Abstract : Most facial recognition computer systems, including two-dimensional and three-dimensional systems, follow a basic algorithm. The algorithm consists of analyzing nodal points. Nodal points, in this case, are specific pixels on the face highlighting various facial features. These points combined are called a faceprint. Once the computer creates a faceprint for a captured face, it will try and match it to a face in the database. However, there is no guarantee that computers will be correct.
During this research, the objective was to determine the probability that a novel GUI-based software program can match a subject’s captured facial photograph to the same subject’s photograph in a database, and to determine a facial recognition system’s accuracy. Two images of a voluntary sample of subjects were acquired. One set of images’ Sum Of Weighted Ratios (SOWR) value was saved to the program’s database and the second set acted as the captured images. The SOWR values were determined with internodal distances, ratios and weighted ratios. To decrease bias, a simulation was performed with a sample size of 10% of the population. An in-depth analysis of the average, standard deviation and matched pairs T-Test was performed to determine the significance of the difference in SOWR values. (Ideally, the difference of the two SOWR values of each subject should equal 0). Once statistical significance existed for a match, the expected value, or probability, of finding a match using the GUI-based software program with a margin of error was calculated to be 45%.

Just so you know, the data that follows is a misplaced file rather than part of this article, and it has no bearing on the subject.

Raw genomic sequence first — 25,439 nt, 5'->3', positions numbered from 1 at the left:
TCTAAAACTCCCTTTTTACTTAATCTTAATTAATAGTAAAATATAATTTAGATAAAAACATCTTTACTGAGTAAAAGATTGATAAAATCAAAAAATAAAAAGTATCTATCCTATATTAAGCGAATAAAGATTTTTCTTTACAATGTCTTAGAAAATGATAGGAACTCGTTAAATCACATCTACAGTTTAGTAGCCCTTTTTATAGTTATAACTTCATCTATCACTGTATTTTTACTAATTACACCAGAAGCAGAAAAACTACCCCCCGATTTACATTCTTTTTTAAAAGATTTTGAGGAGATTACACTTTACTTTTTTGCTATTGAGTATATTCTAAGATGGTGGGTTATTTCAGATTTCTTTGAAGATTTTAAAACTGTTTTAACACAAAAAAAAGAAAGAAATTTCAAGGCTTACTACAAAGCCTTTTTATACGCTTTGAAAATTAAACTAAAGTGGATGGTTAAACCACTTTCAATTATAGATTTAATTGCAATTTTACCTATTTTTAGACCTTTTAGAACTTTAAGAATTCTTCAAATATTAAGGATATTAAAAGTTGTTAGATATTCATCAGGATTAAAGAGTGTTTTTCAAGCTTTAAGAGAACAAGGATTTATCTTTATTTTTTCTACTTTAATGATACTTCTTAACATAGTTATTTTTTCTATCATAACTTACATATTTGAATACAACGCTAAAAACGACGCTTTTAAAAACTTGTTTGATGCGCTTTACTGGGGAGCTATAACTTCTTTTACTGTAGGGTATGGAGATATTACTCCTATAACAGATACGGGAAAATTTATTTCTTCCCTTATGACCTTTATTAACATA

PDF | DOI: 10.17148/IJARCCE.2022.11522

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